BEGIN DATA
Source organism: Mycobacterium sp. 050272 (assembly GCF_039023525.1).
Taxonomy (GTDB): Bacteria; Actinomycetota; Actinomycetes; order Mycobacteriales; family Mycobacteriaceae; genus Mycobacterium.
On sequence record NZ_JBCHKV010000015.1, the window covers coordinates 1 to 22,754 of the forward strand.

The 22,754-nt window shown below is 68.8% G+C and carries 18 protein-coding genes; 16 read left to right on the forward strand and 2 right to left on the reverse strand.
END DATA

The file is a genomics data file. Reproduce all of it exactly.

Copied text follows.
Source organism: Mycobacterium sp. 050272 (assembly GCF_039023525.1).
Taxonomy (GTDB): Bacteria; Actinomycetota; Actinomycetes; order Mycobacteriales; family Mycobacteriaceae; genus Mycobacterium.
On sequence record NZ_JBCHKV010000015.1, the window covers coordinates 1 to 22,754 of the forward strand.

The 22,754-nt window shown below is 68.8% G+C and carries 18 protein-coding genes; 16 read left to right on the forward strand and 2 right to left on the reverse strand.